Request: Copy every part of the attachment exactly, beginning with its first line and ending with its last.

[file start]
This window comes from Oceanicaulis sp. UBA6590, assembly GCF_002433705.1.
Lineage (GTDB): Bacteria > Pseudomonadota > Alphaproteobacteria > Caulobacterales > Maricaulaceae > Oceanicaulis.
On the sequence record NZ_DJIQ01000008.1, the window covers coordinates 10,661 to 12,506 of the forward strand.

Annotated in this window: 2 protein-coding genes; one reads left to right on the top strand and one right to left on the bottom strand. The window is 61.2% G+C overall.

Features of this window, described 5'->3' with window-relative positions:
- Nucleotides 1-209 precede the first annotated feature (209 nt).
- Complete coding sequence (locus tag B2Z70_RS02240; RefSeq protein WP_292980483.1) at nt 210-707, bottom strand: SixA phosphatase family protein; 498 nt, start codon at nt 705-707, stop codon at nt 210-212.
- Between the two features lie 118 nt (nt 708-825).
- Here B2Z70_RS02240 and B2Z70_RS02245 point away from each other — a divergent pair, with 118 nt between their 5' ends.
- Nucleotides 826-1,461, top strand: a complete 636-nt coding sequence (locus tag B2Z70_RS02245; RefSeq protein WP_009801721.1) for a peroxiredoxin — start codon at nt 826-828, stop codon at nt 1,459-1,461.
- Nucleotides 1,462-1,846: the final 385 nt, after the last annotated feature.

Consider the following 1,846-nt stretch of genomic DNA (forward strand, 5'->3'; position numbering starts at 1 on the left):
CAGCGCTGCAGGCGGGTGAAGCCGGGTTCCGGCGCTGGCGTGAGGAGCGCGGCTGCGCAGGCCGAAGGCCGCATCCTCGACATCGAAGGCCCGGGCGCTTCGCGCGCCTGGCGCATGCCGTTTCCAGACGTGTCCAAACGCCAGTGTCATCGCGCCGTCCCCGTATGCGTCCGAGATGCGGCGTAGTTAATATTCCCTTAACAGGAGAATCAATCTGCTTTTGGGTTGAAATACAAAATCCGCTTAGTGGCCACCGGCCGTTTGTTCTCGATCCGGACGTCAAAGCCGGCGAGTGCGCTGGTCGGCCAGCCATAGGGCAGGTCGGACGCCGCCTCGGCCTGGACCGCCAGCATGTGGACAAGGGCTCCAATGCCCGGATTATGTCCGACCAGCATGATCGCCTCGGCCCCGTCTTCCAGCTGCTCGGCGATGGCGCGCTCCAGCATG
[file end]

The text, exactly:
This window comes from Oceanicaulis sp. UBA6590, assembly GCF_002433705.1.
Lineage (GTDB): Bacteria > Pseudomonadota > Alphaproteobacteria > Caulobacterales > Maricaulaceae > Oceanicaulis.
On the sequence record NZ_DJIQ01000008.1, the window covers coordinates 10,661 to 12,506 of the forward strand.

Annotated in this window: 2 protein-coding genes; one reads left to right on the top strand and one right to left on the bottom strand. The window is 61.2% G+C overall.

Features of this window, described 5'->3' with window-relative positions:
- Nucleotides 1-209 precede the first annotated feature (209 nt).
- Complete coding sequence (locus tag B2Z70_RS02240; RefSeq protein WP_292980483.1) at nt 210-707, bottom strand: SixA phosphatase family protein; 498 nt, start codon at nt 705-707, stop codon at nt 210-212.
- Between the two features lie 118 nt (nt 708-825).
- Here B2Z70_RS02240 and B2Z70_RS02245 point away from each other — a divergent pair, with 118 nt between their 5' ends.
- Nucleotides 826-1,461, top strand: a complete 636-nt coding sequence (locus tag B2Z70_RS02245; RefSeq protein WP_009801721.1) for a peroxiredoxin — start codon at nt 826-828, stop codon at nt 1,459-1,461.
- Nucleotides 1,462-1,846: the final 385 nt, after the last annotated feature.

Consider the following 1,846-nt stretch of genomic DNA (forward strand, 5'->3'; position numbering starts at 1 on the left):
CAGCGCTGCAGGCGGGTGAAGCCGGGTTCCGGCGCTGGCGTGAGGAGCGCGGCTGCGCAGGCCGAAGGCCGCATCCTCGACATCGAAGGCCCGGGCGCTTCGCGCGCCTGGCGCATGCCGTTTCCAGACGTGTCCAAACGCCAGTGTCATCGCGCCGTCCCCGTATGCGTCCGAGATGCGGCGTAGTTAATATTCCCTTAACAGGAGAATCAATCTGCTTTTGGGTTGAAATACAAAATCCGCTTAGTGGCCACCGGCCGTTTGTTCTCGATCCGGACGTCAAAGCCGGCGAGTGCGCTGGTCGGCCAGCCATAGGGCAGGTCGGACGCCGCCTCGGCCTGGACCGCCAGCATGTGGACAAGGGCTCCAATGCCCGGATTATGTCCGACCAGCATGATCGCCTCGGCCCCGTCTTCCAGCTGCTCGGCGATGGCGCGCTCCAGCATG